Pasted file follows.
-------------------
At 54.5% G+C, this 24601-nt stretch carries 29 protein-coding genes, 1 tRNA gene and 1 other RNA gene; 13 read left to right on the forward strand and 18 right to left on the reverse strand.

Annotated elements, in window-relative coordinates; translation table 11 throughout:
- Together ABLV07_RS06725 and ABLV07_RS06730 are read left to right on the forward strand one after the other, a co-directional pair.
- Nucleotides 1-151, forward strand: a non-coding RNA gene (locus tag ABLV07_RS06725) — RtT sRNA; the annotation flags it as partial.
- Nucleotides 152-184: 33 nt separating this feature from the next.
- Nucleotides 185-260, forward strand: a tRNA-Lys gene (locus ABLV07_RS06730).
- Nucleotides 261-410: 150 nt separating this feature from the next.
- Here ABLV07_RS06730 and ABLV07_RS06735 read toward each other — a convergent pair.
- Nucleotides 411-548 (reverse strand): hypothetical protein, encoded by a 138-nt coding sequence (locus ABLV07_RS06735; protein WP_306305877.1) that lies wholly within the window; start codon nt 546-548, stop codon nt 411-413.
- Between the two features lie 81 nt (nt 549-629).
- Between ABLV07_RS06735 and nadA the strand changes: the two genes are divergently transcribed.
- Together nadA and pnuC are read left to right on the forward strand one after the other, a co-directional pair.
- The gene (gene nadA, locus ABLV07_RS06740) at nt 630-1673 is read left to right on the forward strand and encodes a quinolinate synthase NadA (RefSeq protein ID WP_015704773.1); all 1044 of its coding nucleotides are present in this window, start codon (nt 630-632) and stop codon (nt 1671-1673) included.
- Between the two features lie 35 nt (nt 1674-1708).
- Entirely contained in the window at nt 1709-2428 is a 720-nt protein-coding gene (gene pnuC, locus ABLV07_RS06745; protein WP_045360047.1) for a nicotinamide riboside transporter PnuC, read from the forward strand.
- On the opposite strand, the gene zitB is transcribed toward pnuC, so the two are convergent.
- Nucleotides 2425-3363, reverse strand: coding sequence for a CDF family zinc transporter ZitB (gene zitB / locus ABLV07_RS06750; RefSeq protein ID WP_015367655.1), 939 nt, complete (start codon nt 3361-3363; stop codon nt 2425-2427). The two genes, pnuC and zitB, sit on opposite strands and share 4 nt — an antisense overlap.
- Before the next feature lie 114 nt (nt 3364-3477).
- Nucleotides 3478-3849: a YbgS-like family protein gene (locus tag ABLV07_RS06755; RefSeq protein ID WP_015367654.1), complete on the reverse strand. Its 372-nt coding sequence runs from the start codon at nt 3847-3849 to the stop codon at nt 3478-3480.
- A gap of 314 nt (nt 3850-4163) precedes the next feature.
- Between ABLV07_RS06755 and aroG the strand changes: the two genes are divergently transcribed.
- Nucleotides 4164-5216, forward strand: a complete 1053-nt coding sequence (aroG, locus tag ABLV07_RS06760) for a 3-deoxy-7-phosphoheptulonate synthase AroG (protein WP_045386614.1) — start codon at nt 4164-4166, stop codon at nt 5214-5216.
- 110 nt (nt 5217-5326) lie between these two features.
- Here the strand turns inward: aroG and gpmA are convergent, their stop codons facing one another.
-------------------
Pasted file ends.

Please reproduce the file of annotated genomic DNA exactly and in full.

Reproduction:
At 54.5% G+C, this 24601-nt stretch carries 29 protein-coding genes, 1 tRNA gene and 1 other RNA gene; 13 read left to right on the forward strand and 18 right to left on the reverse strand.

Annotated elements, in window-relative coordinates; translation table 11 throughout:
- Together ABLV07_RS06725 and ABLV07_RS06730 are read left to right on the forward strand one after the other, a co-directional pair.
- Nucleotides 1-151, forward strand: a non-coding RNA gene (locus tag ABLV07_RS06725) — RtT sRNA; the annotation flags it as partial.
- Nucleotides 152-184: 33 nt separating this feature from the next.
- Nucleotides 185-260, forward strand: a tRNA-Lys gene (locus ABLV07_RS06730).
- Nucleotides 261-410: 150 nt separating this feature from the next.
- Here ABLV07_RS06730 and ABLV07_RS06735 read toward each other — a convergent pair.
- Nucleotides 411-548 (reverse strand): hypothetical protein, encoded by a 138-nt coding sequence (locus ABLV07_RS06735; protein WP_306305877.1) that lies wholly within the window; start codon nt 546-548, stop codon nt 411-413.
- Between the two features lie 81 nt (nt 549-629).
- Between ABLV07_RS06735 and nadA the strand changes: the two genes are divergently transcribed.
- Together nadA and pnuC are read left to right on the forward strand one after the other, a co-directional pair.
- The gene (gene nadA, locus ABLV07_RS06740) at nt 630-1673 is read left to right on the forward strand and encodes a quinolinate synthase NadA (RefSeq protein ID WP_015704773.1); all 1044 of its coding nucleotides are present in this window, start codon (nt 630-632) and stop codon (nt 1671-1673) included.
- Between the two features lie 35 nt (nt 1674-1708).
- Entirely contained in the window at nt 1709-2428 is a 720-nt protein-coding gene (gene pnuC, locus ABLV07_RS06745; protein WP_045360047.1) for a nicotinamide riboside transporter PnuC, read from the forward strand.
- On the opposite strand, the gene zitB is transcribed toward pnuC, so the two are convergent.
- Nucleotides 2425-3363, reverse strand: coding sequence for a CDF family zinc transporter ZitB (gene zitB / locus ABLV07_RS06750; RefSeq protein ID WP_015367655.1), 939 nt, complete (start codon nt 3361-3363; stop codon nt 2425-2427). The two genes, pnuC and zitB, sit on opposite strands and share 4 nt — an antisense overlap.
- Before the next feature lie 114 nt (nt 3364-3477).
- Nucleotides 3478-3849: a YbgS-like family protein gene (locus tag ABLV07_RS06755; RefSeq protein ID WP_015367654.1), complete on the reverse strand. Its 372-nt coding sequence runs from the start codon at nt 3847-3849 to the stop codon at nt 3478-3480.
- A gap of 314 nt (nt 3850-4163) precedes the next feature.
- Between ABLV07_RS06755 and aroG the strand changes: the two genes are divergently transcribed.
- Nucleotides 4164-5216, forward strand: a complete 1053-nt coding sequence (aroG, locus tag ABLV07_RS06760) for a 3-deoxy-7-phosphoheptulonate synthase AroG (protein WP_045386614.1) — start codon at nt 4164-4166, stop codon at nt 5214-5216.
- 110 nt (nt 5217-5326) lie between these two features.
- Here the strand turns inward: aroG and gpmA are convergent, their stop codons facing one another.